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Chiu Chau
Co-Founder, OpenTrons
Chiu Chau Reboots a Robot into a Billion Dollar Business

It was 2015, and Chiu Chau was on the ropes. He had pitched nearly 150 venture capital firms. No one would invest. Everyone doubted the startup with the open-source laboratory robot.

It was 2015, and Chiu Chau was on the ropes. He had pitched nearly 150 venture capital firms. No one would invest. Everyone doubted the startup with the open-source laboratory robot.

Two years earlier Chiu had developed his robot at SOSV’s HAX accelerator in Shenzhen, China. But the company had struggled to find product-market fit. With capital running short, Opentrons was in trouble.

Today the firm is worth $1.8 billion. Anyone can build, customize, install, and repair its OT-2 robot. And anyone can use Opentrons’ applications, which tell the robot how to perform tedious lab work once done, begrudgingly, by human beings. 

Chiu Chau, Co-Founder, OpenTrons

Chiu, a self-proclaimed “underdog hacker,” doesn’t want credit for the startup that has transformed COVID-19 testing and life sciences research. To Chiu, the team is more important than any individual.

Chiu was born 1964 and raised in the Tai Wo Hau neighborhood in Hong Kong.  The son of blue-collar parents and one of five siblings, he spent his childhood taking apart discarded gadgets he found on the street. He learned to reverse engineer these devices in his mind and sketch them by hand. He thought he might become a draftsman.

Chiu became the first person in his family to attend college and, after earning a mechanical engineering degree at the University of Hong Kong, he earned a master’s degree in physics at Georgia Tech in Atlanta, Ga. in 1983.

Originally planning to earn a PhD, Chiu hesitated after getting married. “I was going to be very poor for the next seven years,” he says. And he’d soured on formal education, which he found to be “useless” in the real world. He left academia to work as an optics engineer and was recruited in 1998 by BioArray Solutions, a New Jersey startup working on genotyping. His startup education had begun. 

Chiu talks about startup work almost as if it were combat. He talks about the “turmoil” at BioArray; how the startup “almost died” several times; and how regulation “kills” innovation.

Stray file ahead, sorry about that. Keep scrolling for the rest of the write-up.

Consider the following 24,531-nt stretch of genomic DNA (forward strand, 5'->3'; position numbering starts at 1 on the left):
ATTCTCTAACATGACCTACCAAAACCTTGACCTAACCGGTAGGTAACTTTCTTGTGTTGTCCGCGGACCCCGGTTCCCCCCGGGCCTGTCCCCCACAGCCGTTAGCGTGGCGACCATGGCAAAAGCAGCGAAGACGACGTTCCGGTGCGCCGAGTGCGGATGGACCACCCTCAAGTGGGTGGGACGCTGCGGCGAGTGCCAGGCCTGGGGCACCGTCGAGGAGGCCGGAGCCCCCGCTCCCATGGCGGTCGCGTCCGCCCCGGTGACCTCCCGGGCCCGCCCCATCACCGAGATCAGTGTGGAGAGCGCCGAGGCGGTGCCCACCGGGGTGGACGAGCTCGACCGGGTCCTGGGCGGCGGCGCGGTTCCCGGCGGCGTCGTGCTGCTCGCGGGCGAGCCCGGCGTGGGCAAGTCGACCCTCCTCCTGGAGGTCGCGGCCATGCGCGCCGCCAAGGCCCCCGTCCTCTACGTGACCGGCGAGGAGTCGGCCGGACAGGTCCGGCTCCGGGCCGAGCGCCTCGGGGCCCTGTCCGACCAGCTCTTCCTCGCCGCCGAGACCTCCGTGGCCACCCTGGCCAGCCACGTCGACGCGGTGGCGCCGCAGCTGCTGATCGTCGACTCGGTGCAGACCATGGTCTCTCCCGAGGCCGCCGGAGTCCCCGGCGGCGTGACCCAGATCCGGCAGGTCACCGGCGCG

In 2008  BioArray sold to a blood transfusion company. Chiu stayed on briefly, but grew disenchanted with patents, which slowed down life-saving R&D. He preferred the open-source approach, which he had discovered online. 

After launching a startup in 2010—and failing—Chiu went back to exercising his childhood skills. He bought a few “crappy” 3D printers, took them apart, and reverse engineered them. For what purpose, he wasn’t sure yet.

From his days with BioArray, Chiu had two $100,000 liquid-handling robots sitting in his garage lab. To fix them would cost $20,000. Instead, he reverse-engineered them to create a cheap 3D printer that could do the same work. Chiu shared his invention with a DIY biology email listserv, hoping to land customers. 

Will Canine was a master’s student at New York University’s Interactive Telecommunications Program when he saw Chiu’s email. He wanted to use Chiu’s robot for his thesis, so he drove through a snowstorm to Chiu’s lab and became the first paying customer. 

Chiu planned to sell hardware. Will challenged him to do better. Why not sell the robots, but open source the software users needed to automate lab work? Chiu could create the equivalent of the Thingiverse, a 3D printing library, but for lab automation. Will went from customer to co-founder. 

Only large corporations and universities could afford one of the $100,000 machines falling apart in Chiu’s garage. If they could lower the price to a few thousand dollars, almost anyone could afford to automate their lab. First, though, Opentrons needed a more polished product.